862.6362/4–2247

Memorandum for the Secretary of State53

Attached for your signature and for dispatch on Saturday, April 19 are two letters addressed to the French Foreign Minister on the subject of coal exports from the three western zones of Germany. Also attached is the draft of M. Bidault’s reply to the first of these letters.54

The first letter contains a copy of the sliding scale of exports of coal in relation to production. The letter is identical with that being sent by Mr. Bevin, except for the inclusion of the first sentence of the second paragraph. Objection was made on the part of the British and French to the use of similar rather than identical letters, because of the possible later difficulty of deciding which letter constituted the agreement in case of need for interpretation.

M. Bidault’s reply to the first letter accepts the sliding scale proposal and asks in addition that when a decision has been taken on the economic incorporation of the Saar with France, the three governments make joint notification of that decision to the European Coal Organization, inviting the latter to take account of the new situation. This formula represents a watered-down version of the original French request which invited United States support in the European Coal Organization for a maintenance of the present method of allocation after the transfer of the Saar. The French have been verbally advised that the U.S. position on the European Coal Organization is reserved.

M. Bidault’s letter does not commit the United States to tripartite action on the Saar or to recognize any unilateral action on the part of France. The decision referred to is understood to be a quadripartite decision, which cannot be taken without the agreement of the Soviet Union. It does not commit us, moreover, to any particular form of transfer, such as that proposed informally earlier by the French providing for five separate stages, each of which was linked to an increase of production in the Ruhr. The manner and timing of the exclusion of Saar coal from the resources of Germany, which may reduce German [Page 486]exports some $50 million annually, is still open for discussion.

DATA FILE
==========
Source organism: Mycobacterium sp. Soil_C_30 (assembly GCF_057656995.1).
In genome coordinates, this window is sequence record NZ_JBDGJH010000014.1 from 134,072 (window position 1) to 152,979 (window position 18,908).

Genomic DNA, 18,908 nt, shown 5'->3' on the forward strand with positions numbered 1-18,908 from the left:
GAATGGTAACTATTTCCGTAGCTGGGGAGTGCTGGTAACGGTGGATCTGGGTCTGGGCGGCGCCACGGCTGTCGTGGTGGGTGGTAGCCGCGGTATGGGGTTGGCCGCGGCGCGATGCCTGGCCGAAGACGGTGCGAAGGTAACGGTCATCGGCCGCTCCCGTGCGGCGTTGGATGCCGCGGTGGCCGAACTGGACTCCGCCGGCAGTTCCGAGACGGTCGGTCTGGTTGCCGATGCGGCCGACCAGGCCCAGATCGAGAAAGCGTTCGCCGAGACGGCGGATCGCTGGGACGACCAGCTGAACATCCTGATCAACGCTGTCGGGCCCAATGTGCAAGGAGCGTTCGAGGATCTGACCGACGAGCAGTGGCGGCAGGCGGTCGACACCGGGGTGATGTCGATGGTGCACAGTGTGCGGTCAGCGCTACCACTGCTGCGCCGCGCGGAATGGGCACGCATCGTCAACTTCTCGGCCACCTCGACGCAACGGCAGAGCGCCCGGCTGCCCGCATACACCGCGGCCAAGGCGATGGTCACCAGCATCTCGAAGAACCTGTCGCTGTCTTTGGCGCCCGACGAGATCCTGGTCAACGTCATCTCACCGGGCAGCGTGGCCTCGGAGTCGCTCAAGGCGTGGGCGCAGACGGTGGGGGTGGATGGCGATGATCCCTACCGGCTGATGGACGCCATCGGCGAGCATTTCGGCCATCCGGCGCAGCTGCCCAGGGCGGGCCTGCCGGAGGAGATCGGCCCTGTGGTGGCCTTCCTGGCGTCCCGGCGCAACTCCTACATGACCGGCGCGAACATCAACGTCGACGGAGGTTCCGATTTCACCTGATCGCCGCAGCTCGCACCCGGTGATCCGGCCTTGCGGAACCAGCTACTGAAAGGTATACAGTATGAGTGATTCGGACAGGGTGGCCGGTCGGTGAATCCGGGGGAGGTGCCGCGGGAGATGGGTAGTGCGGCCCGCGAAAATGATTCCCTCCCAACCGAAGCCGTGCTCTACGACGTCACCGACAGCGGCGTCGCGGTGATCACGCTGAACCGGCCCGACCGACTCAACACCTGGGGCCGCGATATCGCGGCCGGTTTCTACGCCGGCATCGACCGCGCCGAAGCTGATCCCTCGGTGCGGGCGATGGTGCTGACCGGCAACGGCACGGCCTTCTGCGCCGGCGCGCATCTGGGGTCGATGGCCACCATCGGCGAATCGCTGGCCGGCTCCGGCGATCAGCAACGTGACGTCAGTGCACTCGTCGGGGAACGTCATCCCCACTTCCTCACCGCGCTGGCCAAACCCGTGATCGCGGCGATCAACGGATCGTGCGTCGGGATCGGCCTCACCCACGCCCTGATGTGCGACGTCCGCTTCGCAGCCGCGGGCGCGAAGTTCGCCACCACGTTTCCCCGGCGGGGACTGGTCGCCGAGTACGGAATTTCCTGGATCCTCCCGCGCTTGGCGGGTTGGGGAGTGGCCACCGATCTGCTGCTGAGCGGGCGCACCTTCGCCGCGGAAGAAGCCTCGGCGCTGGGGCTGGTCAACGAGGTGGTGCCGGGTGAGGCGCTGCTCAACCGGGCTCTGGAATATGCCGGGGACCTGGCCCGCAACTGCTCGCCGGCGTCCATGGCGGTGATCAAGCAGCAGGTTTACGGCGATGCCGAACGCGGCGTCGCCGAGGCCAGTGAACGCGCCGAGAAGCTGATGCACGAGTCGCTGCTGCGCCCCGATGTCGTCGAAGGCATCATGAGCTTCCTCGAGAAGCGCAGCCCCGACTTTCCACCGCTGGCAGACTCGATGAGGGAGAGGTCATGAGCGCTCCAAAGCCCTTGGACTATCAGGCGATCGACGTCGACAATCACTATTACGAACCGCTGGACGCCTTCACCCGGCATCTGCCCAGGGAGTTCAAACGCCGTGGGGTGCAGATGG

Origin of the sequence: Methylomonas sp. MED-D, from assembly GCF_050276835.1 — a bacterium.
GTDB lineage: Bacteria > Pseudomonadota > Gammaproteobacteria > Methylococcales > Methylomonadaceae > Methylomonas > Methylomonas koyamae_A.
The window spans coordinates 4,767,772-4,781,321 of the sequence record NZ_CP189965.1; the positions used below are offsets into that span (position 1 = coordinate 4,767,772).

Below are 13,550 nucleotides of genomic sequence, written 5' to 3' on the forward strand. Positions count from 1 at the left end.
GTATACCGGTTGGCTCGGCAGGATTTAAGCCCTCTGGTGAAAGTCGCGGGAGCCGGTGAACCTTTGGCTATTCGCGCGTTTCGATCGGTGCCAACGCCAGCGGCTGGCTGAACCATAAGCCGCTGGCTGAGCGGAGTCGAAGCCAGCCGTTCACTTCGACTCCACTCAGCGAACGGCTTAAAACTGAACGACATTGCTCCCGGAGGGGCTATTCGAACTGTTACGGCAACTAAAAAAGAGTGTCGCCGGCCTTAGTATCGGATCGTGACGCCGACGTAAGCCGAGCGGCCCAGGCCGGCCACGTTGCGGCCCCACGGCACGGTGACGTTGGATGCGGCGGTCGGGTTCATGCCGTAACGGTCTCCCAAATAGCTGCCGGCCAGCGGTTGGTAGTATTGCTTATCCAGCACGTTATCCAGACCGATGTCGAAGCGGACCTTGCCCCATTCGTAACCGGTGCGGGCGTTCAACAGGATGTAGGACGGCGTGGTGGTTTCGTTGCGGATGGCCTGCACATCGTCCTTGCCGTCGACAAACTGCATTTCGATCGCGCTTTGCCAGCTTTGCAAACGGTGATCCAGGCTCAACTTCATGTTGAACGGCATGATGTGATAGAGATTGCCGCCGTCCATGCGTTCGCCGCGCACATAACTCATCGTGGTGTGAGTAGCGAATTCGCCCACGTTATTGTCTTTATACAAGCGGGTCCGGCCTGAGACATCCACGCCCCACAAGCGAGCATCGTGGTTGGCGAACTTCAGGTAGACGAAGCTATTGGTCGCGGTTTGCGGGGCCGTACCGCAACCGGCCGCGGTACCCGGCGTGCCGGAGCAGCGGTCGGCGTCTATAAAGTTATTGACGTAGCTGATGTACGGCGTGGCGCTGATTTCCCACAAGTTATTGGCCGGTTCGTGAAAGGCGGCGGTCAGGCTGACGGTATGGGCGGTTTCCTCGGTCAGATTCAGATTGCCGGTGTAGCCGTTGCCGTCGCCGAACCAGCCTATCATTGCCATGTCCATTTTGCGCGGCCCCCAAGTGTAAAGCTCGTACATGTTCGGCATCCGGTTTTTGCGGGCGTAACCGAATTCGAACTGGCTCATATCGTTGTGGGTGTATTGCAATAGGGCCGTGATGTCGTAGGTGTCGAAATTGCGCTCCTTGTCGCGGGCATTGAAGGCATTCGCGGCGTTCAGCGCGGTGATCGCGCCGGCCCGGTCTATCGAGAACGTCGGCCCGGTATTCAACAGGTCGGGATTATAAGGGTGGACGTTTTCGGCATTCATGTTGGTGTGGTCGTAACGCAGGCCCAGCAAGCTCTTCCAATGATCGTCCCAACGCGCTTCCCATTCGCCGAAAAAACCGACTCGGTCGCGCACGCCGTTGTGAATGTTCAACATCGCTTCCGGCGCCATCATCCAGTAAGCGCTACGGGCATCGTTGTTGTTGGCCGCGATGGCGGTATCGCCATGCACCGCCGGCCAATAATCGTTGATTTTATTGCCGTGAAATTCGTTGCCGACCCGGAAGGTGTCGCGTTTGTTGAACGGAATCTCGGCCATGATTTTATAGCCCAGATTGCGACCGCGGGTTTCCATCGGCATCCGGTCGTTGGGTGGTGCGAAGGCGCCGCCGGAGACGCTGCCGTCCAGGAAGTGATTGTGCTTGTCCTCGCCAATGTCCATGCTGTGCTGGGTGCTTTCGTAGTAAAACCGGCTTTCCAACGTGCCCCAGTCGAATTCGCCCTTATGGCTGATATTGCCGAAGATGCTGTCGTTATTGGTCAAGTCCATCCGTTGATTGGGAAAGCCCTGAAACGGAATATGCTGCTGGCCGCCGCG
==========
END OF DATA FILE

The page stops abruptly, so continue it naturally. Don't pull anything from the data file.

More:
It has been decided among the British, French and ourselves, subject to your approval to release the news of this agreement and the table of exports to the press as quickly as possible, in view of the fact that newspaper stories are already circulating on the subject. If you agree, a simultaneous announcement will take place from Washington, London, Paris and Berlin on Monday night in time for Tuesday newspapers. It will be mentioned that the agreement has been confirmed by the three Foreign Ministers.55

The French have urged, and we have tentatively agreed again subject to your approval and the consent of Ambassador Smith, that the Soviet Foreign Office should be informed of the agreement prior to the public announcement. We are giving a copy of this memorandum with attachments to Ambassador Smith. Will you, if you agree, request him to advise the Soviet Government of the agreement in concert with his British and French colleagues?

  1. This memorandum was from Edward S. Mason and Major General Draper. The source text was sent to the Department as enclosure 1 to despatch 110, April 22, 1947, from the United States Delegation at the Council of Foreign Ministers in Moscow, not printed.
  2. The letters under reference are printed infra.
  3. The text of the tripartite announcement regarding the distribution of coal and coke from western Germany was released to the press on April 21, 1947; for the text, see Germany 1947–1949, p. 481. The text of this press statement was transmitted to the Department in telegram 1444, Delsec 1439, April 18, 1947, from Moscow, not printed, which added the following information:

    “Paragraph on Saar incorporated in press release at French insistence although it does not bind the British and American Govts to anything beyond procedural notification of ECO when attachment of Saar to France is decided. It involves no decision on question of detachment of Saar, beyond positions taken in CFM, nor any position on change in ECO percentages after Saar is attached to France.

    “It is generally agreed that fact of agreement being signed at Moscow should be minimized. Soviet Foreign Office is to be informed of agreement Monday [April 21] prior to public announcement.” (740.00119 Council/4–1847)